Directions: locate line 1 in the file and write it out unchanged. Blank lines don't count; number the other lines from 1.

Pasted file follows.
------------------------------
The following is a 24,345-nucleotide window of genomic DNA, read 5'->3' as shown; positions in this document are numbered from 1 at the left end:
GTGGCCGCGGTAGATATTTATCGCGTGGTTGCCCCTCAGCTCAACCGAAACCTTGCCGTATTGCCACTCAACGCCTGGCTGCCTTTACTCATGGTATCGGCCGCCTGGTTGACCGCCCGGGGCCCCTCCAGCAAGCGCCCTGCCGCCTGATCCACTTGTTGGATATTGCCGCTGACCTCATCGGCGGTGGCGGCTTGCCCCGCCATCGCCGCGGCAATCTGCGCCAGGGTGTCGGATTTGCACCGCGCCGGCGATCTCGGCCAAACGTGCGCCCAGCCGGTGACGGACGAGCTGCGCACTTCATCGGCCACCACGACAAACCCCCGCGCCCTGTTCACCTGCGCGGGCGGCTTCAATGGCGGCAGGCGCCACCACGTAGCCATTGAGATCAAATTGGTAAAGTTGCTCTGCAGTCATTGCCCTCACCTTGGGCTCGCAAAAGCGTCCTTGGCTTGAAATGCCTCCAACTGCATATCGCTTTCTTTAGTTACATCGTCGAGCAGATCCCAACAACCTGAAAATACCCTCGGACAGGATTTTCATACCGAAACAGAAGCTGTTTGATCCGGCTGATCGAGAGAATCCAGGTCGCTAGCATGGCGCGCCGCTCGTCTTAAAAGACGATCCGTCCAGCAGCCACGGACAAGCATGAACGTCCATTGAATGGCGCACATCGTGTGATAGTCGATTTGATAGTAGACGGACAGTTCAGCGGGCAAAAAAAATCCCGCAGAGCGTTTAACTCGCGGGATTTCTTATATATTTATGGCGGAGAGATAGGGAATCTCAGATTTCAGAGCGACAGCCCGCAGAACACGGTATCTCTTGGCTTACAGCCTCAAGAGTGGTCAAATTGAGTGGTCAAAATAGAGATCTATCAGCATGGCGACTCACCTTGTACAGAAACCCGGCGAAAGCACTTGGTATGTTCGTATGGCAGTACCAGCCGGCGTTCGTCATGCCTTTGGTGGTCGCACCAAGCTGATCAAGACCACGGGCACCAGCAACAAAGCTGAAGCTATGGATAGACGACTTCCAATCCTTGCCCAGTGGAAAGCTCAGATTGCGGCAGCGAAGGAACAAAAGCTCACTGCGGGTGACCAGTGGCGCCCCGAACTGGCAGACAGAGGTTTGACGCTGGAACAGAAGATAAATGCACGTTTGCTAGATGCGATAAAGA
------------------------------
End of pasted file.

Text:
The following is a 24,345-nucleotide window of genomic DNA, read 5'->3' as shown; positions in this document are numbered from 1 at the left end: